Fortnite is an Xbox Series X and PS5 launch title – but the magic comes in 2021

Chris Davies - May 13, 2020, 10:39 am CDT
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Fortnite is an Xbox Series X and PS5 launch title – but the magic comes in 2021

Both the Xbox Series X and the PlayStation 5 will have Fortnite at launch, Epic Games has confirmed, though it won’t be until next year when the real fun starts with the hit game. The company announced the release news alongside the unveil of Unreal Engine 5, its latest platform for next-generation games.

As you’d expect, UE 5 is going to be a big deal, both for Epic and for game developers in general. The company says to expect “photorealism on par with movie CG and real life,” even for studios that don’t necessarily have the huge teams some of the companies responsible for AAA titles might enjoy.

Problem is, Unreal Engine 5 isn’t going to be ready in time for developers to use for their launch titles on the PlayStation 5 and Xbox Series X. In fact, it isn’t expected to go into preview until early 2021, EA says, with the full release on the roadmap for later in the year. At that point it’ll support not only Sony and Microsoft’s consoles, but the current-generation consoles too, along with PC, Mac, iOS, and Android.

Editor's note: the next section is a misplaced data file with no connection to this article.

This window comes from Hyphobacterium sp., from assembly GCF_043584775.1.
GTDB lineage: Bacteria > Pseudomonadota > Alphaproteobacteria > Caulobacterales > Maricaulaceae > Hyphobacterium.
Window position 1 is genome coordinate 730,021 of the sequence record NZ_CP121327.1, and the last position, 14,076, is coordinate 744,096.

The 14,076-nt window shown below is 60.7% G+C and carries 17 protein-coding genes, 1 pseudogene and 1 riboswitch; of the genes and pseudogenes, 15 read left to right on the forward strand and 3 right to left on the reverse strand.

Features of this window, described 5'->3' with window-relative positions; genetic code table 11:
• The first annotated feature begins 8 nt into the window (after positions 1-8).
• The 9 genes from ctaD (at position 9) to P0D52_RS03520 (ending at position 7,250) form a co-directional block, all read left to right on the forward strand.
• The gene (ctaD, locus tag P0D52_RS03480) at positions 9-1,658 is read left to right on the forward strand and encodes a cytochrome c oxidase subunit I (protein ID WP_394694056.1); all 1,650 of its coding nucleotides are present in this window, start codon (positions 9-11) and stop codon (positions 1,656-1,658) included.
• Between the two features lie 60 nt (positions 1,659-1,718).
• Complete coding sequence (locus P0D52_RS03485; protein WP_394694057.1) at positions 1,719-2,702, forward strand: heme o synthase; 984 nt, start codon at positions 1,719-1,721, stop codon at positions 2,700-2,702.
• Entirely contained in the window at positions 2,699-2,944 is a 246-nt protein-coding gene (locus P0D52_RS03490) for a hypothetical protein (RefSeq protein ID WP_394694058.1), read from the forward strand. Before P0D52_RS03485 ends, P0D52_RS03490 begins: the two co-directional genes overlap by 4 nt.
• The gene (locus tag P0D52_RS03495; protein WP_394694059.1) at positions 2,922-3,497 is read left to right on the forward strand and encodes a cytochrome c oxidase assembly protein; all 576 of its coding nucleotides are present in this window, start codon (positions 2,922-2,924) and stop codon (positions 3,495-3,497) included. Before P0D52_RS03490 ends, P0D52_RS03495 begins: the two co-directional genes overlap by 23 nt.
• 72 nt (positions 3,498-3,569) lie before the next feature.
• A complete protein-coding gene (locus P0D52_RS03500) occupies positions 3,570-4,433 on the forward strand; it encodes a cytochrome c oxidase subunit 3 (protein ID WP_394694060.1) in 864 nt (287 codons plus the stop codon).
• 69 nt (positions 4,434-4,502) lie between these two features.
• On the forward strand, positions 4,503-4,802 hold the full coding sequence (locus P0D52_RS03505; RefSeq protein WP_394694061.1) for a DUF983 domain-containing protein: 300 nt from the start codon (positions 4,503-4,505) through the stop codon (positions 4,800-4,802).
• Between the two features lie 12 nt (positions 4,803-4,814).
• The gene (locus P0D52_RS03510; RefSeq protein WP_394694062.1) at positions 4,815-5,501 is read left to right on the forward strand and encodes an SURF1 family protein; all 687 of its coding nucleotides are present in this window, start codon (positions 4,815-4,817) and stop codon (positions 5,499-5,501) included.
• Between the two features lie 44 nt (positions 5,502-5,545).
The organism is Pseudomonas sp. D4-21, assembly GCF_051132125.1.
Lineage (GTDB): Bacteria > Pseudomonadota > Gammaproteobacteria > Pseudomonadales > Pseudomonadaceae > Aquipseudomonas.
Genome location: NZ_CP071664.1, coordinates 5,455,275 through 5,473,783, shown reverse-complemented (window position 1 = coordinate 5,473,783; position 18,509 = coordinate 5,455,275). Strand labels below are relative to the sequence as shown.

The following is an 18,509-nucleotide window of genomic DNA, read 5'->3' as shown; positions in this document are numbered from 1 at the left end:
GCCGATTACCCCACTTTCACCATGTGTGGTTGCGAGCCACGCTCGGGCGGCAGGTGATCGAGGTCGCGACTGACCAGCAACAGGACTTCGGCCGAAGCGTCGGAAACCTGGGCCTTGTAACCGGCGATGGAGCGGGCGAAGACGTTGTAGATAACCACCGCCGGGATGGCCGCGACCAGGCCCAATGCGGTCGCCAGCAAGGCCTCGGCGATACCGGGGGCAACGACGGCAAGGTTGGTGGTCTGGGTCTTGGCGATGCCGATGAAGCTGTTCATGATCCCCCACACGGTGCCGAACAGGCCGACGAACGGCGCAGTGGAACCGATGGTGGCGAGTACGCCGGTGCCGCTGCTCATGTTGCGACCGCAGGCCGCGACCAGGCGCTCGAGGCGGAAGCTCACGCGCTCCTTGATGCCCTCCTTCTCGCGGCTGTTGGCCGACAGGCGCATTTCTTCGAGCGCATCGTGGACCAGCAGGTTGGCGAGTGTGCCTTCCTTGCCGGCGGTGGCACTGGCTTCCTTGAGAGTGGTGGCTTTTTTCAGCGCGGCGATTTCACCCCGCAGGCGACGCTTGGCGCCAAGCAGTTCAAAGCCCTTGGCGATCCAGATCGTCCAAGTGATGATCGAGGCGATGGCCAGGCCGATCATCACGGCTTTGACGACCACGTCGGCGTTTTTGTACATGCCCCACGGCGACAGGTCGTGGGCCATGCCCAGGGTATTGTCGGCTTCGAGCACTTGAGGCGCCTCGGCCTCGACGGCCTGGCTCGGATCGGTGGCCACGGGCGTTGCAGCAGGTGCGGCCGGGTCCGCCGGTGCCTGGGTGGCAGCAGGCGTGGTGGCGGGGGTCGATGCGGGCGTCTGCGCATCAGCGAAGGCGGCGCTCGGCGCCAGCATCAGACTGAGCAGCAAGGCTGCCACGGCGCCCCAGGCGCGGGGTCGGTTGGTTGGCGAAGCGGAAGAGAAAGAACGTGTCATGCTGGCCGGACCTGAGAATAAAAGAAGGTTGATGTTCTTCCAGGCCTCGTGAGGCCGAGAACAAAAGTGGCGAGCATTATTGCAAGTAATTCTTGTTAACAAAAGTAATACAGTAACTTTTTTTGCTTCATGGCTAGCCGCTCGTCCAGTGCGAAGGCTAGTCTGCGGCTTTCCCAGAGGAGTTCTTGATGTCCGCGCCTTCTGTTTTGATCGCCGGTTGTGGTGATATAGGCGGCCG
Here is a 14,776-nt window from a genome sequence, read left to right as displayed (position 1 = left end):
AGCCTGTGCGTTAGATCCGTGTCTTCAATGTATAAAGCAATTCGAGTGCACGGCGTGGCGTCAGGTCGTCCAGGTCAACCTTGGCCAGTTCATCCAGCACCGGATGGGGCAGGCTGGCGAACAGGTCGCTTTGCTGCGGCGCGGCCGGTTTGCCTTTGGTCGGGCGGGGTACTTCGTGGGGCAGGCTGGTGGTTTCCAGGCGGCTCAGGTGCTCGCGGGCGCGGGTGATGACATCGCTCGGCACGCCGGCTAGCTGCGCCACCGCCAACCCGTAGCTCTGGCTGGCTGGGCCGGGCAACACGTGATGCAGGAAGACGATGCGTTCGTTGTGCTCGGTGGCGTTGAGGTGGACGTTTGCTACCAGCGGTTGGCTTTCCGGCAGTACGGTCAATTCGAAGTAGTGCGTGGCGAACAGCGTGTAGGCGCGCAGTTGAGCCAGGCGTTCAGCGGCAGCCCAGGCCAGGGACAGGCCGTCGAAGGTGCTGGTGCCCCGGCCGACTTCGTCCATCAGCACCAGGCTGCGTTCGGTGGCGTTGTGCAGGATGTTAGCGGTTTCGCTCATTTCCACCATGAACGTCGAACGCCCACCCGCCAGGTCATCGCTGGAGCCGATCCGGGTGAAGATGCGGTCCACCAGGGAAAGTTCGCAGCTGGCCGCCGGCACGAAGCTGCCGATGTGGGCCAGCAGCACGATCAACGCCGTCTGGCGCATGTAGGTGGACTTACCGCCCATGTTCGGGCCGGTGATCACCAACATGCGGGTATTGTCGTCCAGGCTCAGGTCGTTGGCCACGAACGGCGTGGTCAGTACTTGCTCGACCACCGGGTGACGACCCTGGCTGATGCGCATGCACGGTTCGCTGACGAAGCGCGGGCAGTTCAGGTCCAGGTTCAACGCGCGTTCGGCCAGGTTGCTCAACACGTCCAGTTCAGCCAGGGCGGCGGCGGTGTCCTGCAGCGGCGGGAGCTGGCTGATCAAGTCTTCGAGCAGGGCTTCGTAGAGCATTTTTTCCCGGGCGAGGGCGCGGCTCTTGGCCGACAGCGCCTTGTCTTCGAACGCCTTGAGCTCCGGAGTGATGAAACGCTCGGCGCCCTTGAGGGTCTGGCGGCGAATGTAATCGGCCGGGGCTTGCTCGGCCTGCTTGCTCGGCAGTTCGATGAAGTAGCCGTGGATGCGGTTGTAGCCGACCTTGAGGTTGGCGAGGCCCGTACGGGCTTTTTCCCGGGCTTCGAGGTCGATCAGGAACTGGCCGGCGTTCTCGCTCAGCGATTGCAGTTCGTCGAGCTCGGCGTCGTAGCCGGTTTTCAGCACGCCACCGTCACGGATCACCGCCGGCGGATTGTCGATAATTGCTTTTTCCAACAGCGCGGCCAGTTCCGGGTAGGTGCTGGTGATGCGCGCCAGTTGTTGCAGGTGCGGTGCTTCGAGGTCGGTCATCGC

Even Epic can’t tap into UE 5 early for Fortnite, and so there’ll be a staggered release for the next-generation consoles. Fortnite will be released for those using Unreal Engine 4, Epic says, just as it is now.

After that, Epic explains, “in keeping with our commitment to prove out industry-leading features through internal production, migrate the game to UE5 in mid-2021.”

Exactly what that will mean for gamers remains to be seen. Microsoft and Sony have been pushing their respective next-gen consoles’ graphical talents, of course, and we’re expecting a big uptick in GPU performance to make for more lifelike visuals. However that’s only part of the Xbox Series X and PlayStation 5 owner experience we’ve been looking forward to.

Arguably just as important is the improvement in things like game load times, and the cut in delays as you wait for levels to be ready to play. Microsoft and Sony have turned to high-speed storage for that, with M.2 SSDs inside each console, but there have also been architectural changes to the software as well. Games that more intelligently prepare content, including prioritizing certain downloads, are also expected to refine the user experience.

Fortnite is clearly a huge name in the gaming space right now, and that looks unlikely to change any time soon. Epic could’ve taken the easy route and relied on Sony and Microsoft’s promises of backward-compatibility to make their lives easier, but the idea of a big improvement in the game – plus all existing progress you’ve made being carried over from your current console to the next-gen updates – is likely to make it just as big a hit on Xbox Series X and PlayStation 5.


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